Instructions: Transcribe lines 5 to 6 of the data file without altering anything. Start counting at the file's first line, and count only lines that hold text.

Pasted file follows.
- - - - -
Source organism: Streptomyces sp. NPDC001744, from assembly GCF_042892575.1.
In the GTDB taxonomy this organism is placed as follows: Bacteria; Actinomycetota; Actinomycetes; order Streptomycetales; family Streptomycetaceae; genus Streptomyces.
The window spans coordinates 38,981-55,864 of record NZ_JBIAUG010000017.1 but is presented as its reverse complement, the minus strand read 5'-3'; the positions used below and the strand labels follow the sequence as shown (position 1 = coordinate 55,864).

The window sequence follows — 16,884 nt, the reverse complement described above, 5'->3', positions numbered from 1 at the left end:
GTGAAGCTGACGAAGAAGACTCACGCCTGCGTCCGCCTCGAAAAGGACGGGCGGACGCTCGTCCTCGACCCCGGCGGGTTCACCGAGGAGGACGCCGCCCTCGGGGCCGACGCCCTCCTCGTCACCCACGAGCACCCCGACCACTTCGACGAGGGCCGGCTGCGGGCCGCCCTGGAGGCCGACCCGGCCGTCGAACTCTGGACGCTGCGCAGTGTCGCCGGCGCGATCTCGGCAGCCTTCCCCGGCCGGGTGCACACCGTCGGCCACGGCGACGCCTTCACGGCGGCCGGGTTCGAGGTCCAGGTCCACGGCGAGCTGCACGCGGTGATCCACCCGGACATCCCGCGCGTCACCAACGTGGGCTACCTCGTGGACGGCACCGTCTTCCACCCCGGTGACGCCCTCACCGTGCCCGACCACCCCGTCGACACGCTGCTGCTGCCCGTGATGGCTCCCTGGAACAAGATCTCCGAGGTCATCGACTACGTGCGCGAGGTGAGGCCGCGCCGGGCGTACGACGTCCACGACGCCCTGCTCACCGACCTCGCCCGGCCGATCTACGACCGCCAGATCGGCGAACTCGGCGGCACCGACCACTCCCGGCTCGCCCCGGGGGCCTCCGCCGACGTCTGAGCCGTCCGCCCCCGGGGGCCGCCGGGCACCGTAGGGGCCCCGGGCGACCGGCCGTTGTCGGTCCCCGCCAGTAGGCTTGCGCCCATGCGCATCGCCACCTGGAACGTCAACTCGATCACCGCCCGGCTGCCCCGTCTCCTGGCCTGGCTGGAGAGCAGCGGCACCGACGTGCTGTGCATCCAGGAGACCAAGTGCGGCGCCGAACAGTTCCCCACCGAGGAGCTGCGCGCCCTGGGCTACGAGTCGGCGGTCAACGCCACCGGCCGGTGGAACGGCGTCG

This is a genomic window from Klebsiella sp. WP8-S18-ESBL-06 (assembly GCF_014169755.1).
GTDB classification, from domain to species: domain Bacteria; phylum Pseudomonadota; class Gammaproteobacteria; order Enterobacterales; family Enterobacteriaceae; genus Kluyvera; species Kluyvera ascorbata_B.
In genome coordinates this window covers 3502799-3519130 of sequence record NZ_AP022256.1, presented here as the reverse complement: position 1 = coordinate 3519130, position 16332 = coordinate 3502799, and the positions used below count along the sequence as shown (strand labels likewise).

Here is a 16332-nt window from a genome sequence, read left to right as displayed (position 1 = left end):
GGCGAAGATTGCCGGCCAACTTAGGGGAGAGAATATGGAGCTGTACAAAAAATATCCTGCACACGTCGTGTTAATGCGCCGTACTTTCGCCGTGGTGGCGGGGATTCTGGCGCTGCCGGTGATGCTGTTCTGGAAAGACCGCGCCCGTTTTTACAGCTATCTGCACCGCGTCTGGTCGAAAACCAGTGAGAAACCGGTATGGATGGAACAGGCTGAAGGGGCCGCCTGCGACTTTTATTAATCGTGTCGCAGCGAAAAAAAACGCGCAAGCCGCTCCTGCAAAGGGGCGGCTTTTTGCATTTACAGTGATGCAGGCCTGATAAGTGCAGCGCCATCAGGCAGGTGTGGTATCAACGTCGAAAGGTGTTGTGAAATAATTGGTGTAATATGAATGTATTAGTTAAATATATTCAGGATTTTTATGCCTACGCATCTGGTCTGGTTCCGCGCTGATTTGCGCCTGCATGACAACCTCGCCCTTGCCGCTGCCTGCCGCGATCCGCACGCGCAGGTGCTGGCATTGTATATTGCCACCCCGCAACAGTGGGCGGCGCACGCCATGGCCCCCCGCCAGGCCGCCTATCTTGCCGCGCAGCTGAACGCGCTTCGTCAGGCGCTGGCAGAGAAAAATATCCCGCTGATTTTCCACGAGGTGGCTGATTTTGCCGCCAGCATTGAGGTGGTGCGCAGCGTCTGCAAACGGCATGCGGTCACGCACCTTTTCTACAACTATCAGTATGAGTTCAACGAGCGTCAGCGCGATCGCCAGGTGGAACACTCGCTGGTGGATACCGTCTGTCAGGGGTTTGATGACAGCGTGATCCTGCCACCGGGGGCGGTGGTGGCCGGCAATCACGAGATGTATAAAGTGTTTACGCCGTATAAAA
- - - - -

GTGAAGCTGACGAAGAAGACTCACGCCTGCGTCCGCCTCGAAAAGGACGGGCGGACGCTCGTCCTCGACCCCGGCGGGTTCACCGAGGAGGACGCCGCCCTCGGGGCCGACGCCCTCCTCGTCACCCACGAGCACCCCGACCACTTCGACGAGGGCCGGCTGCGGGCCGCCCTGGAGGCCGACCCGGCCGTCGAACTCTGGACGCTGCGCAGTGTCGCCGGCGCGATCTCGGCAGCCTTCCCCGGCCGGGTGCACACCGTCGGCCACGGCGACGCCTTCACGGCGGCCGGGTTCGAGGTCCAGGTCCACGGCGAGCTGCACGCGGTGATCCACCCGGACATCCCGCGCGTCACCAACGTGGGCTACCTCGTGGACGGCACCGTCTTCCACCCCGGTGACGCCCTCACCGTGCCCGACCACCCCGTCGACACGCTGCTGCTGCCCGTGATGGCTCCCTGGAACAAGATCTCCGAGGTCATCGACTACGTGCGCGAGGTGAGGCCGCGCCGGGCGTACGACGTCCACGACGCCCTGCTCACCGACCTCGCCCGGCCGATCTACGACCGCCAGATCGGCGAACTCGGCGGCACCGACCACTCCCGGCTCGCCCCGGGGGCCTCCGCCGACGTCTGAGCCGTCCGCCCCCGGGGGCCGCCGGGCACCGTAGGGGCCCCGGGCGACCGGCCGTTGTCGGTCCCCGCCAGTAGGCTTGCGCCCATGCGCATCGCCACCTGGAACGTCAACTCGATCACCGCCCGGCTGCCCCGTCTCCTGGCCTGGCTGGAGAGCAGCGGCACCGACGTGCTGTGCATCCAGGAGACCAAGTGCGGCGCCGAACAGTTCCCCACCGAGGAGCTGCGCGCCCTGGGCTACGAGTCGGCGGTCAACGCCACCGGCCGGTGGAACGGCGTCG

This is a genomic window from Klebsiella sp. WP8-S18-ESBL-06 (assembly GCF_014169755.1).